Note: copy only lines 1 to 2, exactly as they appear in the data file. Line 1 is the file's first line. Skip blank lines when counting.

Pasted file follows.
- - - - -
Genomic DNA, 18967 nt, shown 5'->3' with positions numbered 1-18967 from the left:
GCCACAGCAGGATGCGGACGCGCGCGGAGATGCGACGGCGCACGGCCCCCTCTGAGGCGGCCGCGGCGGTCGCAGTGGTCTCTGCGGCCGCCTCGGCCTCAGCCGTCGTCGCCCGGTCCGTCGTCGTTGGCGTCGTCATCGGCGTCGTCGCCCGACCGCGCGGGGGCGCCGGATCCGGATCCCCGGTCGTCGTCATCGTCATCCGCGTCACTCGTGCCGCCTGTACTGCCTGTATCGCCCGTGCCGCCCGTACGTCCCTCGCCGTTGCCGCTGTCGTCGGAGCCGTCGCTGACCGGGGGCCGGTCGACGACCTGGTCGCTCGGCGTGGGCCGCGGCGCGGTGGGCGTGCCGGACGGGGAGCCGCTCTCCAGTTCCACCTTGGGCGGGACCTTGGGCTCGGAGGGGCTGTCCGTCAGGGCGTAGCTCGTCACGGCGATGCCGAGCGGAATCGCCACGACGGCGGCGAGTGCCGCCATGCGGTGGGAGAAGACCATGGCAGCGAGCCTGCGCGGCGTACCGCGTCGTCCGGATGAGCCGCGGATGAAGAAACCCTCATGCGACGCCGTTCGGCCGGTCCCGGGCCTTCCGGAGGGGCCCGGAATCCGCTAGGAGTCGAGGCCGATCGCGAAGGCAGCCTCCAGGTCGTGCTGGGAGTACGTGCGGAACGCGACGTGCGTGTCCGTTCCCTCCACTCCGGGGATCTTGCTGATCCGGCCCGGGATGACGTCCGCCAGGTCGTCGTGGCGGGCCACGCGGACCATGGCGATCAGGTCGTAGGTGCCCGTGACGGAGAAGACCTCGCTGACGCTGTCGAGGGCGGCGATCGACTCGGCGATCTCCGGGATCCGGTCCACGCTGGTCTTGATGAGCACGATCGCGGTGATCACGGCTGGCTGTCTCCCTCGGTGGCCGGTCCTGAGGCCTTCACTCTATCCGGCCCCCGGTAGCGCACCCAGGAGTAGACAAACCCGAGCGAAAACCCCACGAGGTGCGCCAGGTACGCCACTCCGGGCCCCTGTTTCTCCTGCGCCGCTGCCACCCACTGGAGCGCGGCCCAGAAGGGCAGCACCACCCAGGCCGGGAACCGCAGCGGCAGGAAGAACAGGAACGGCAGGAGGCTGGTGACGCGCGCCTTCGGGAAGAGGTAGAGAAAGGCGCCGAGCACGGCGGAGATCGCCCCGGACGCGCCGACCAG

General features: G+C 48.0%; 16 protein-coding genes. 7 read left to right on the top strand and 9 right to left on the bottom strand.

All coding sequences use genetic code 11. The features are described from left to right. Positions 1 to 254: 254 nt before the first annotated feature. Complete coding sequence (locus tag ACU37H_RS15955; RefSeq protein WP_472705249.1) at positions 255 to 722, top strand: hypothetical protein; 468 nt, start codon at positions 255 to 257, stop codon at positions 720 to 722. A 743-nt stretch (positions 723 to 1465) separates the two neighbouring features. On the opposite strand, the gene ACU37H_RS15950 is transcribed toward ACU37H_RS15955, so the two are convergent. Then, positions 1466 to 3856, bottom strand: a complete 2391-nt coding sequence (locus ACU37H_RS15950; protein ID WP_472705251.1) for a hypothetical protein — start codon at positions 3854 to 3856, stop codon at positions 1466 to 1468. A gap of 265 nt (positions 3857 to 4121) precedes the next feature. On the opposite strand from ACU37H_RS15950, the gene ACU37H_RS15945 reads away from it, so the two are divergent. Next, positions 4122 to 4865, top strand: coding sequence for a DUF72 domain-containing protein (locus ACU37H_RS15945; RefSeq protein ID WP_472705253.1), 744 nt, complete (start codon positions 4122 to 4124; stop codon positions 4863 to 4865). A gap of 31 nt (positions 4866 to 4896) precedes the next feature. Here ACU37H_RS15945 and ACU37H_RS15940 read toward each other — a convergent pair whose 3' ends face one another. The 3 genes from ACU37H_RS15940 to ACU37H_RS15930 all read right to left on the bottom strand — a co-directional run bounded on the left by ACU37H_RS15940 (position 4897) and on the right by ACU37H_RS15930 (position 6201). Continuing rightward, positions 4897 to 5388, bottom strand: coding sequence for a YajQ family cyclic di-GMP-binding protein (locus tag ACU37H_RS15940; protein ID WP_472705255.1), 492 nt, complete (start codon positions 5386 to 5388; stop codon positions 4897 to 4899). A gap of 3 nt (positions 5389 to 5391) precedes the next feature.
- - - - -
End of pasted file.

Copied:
Genomic DNA, 18967 nt, shown 5'->3' with positions numbered 1-18967 from the left:
GCCACAGCAGGATGCGGACGCGCGCGGAGATGCGACGGCGCACGGCCCCCTCTGAGGCGGCCGCGGCGGTCGCAGTGGTCTCTGCGGCCGCCTCGGCCTCAGCCGTCGTCGCCCGGTCCGTCGTCGTTGGCGTCGTCATCGGCGTCGTCGCCCGACCGCGCGGGGGCGCCGGATCCGGATCCCCGGTCGTCGTCATCGTCATCCGCGTCACTCGTGCCGCCTGTACTGCCTGTATCGCCCGTGCCGCCCGTACGTCCCTCGCCGTTGCCGCTGTCGTCGGAGCCGTCGCTGACCGGGGGCCGGTCGACGACCTGGTCGCTCGGCGTGGGCCGCGGCGCGGTGGGCGTGCCGGACGGGGAGCCGCTCTCCAGTTCCACCTTGGGCGGGACCTTGGGCTCGGAGGGGCTGTCCGTCAGGGCGTAGCTCGTCACGGCGATGCCGAGCGGAATCGCCACGACGGCGGCGAGTGCCGCCATGCGGTGGGAGAAGACCATGGCAGCGAGCCTGCGCGGCGTACCGCGTCGTCCGGATGAGCCGCGGATGAAGAAACCCTCATGCGACGCCGTTCGGCCGGTCCCGGGCCTTCCGGAGGGGCCCGGAATCCGCTAGGAGTCGAGGCCGATCGCGAAGGCAGCCTCCAGGTCGTGCTGGGAGTACGTGCGGAACGCGACGTGCGTGTCCGTTCCCTCCACTCCGGGGATCTTGCTGATCCGGCCCGGGATGACGTCCGCCAGGTCGTCGTGGCGGGCCACGCGGACCATGGCGATCAGGTCGTAGGTGCCCGTGACGGAGAAGACCTCGCTGACGCTGTCGAGGGCGGCGATCGACTCGGCGATCTCCGGGATCCGGTCCACGCTGGTCTTGATGAGCACGATCGCGGTGATCACGGCTGGCTGTCTCCCTCGGTGGCCGGTCCTGAGGCCTTCACTCTATCCGGCCCCCGGTAGCGCACCCAGGAGTAGACAAACCCGAGCGAAAACCCCACGAGGTGCGCCAGGTACGCCACTCCGGGCCCCTGTTTCTCCTGCGCCGCTGCCACCCACTGGAGCGCGGCCCAGAAGGGCAGCACCACCCAGGCCGGGAACCGCAGCGGCAGGAAGAACAGGAACGGCAGGAGGCTGGTGACGCGCGCCTTCGGGAAGAGGTAGAGAAAGGCGCCGAGCACGGCGGAGATCGCCCCGGACGCGCCGACCAG